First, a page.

A forgotten feminist fairy tale and Björk’s big-screen debut, The Juniper Tree, returns.
If you can’t stand the first person, / get out of the kitchen. / Similar but escalating sleights of hand: / he wants to eat both the girl and the food in her basket. / She is past specialness, / doubling the likelihood. In such young women, / traumas curl / till Christmas ribbon. The greatest predictor of red / is oxygen.
Rediscovering a beguiling masterpiece forty years after its publication.
“Suspension of disbelief seems more immediate in a drawing, which is a direct portal into another world.”
the writer on her debut collection, Rise, and the role of myth in her work.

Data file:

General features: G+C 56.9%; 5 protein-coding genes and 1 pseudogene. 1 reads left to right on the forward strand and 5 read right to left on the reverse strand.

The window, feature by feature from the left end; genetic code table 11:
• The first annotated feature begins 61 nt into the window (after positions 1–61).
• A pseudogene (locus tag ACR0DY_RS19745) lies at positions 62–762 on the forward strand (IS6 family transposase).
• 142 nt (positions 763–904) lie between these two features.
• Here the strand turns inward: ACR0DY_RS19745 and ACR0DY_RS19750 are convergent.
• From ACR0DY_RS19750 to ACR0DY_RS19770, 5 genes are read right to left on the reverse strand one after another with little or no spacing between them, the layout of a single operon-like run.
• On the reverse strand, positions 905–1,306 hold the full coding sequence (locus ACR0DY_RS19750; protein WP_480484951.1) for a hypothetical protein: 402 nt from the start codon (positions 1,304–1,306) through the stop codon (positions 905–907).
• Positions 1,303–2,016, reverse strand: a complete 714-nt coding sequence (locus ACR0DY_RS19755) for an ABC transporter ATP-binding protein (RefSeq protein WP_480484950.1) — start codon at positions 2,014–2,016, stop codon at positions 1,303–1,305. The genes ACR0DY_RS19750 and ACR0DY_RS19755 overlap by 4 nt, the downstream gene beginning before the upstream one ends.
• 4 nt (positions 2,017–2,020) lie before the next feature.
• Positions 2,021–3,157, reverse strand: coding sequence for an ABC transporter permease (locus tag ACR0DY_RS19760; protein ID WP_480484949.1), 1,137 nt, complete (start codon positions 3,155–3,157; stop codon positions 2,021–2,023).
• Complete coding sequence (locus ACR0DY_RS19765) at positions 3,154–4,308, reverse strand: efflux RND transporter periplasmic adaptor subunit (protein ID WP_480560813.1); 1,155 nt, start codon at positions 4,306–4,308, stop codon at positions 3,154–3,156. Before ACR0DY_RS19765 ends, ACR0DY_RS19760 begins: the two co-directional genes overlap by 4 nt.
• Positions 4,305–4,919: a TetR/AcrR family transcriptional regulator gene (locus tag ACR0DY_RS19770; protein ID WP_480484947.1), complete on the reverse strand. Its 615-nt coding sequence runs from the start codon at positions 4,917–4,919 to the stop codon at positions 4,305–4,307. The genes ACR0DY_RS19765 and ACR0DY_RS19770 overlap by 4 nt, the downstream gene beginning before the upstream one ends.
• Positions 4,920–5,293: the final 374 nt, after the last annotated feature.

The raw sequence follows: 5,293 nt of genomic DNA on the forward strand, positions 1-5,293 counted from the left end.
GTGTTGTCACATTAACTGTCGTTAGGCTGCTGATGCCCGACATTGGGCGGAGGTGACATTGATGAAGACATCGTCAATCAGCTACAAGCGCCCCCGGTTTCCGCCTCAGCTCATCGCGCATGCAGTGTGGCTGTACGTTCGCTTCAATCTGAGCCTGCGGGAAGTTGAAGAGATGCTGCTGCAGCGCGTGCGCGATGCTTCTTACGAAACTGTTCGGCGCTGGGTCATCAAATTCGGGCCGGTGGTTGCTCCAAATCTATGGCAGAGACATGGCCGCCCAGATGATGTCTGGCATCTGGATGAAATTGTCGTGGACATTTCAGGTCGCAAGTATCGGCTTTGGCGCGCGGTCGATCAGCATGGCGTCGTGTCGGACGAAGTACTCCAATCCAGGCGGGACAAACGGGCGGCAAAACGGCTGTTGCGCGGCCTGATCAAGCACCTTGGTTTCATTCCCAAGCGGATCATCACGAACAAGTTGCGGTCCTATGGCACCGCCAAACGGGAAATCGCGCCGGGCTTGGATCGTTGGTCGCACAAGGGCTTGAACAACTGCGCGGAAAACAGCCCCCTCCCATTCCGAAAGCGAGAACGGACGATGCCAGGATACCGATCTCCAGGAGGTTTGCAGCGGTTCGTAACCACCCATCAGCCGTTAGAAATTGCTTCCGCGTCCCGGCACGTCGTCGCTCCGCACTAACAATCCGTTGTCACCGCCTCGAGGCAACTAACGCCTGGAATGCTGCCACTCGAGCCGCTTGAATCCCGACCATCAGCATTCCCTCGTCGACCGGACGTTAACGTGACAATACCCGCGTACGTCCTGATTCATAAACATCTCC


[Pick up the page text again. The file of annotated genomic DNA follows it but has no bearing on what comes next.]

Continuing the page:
“Crises always present a moral dilemma—how are we to behave virtuously, and still manage to survive?”
Kate Bernheimer talks to Vanessa Veselka, the author of Zazen, about realness, Tinker Bell, and the acoustics of writing.
Award-winning novelist Madison Smartt Bell instigates an epistolary exchange with painter Judith Linhares on dream theory and Emily Dickinson.
Fairy tales do come true if playwright Martin McDonagh’s meteoric rise in London, with four productions staged in the same season, is any indication. His plays are Irish tales told with all the violence, humor and magic of a banshee.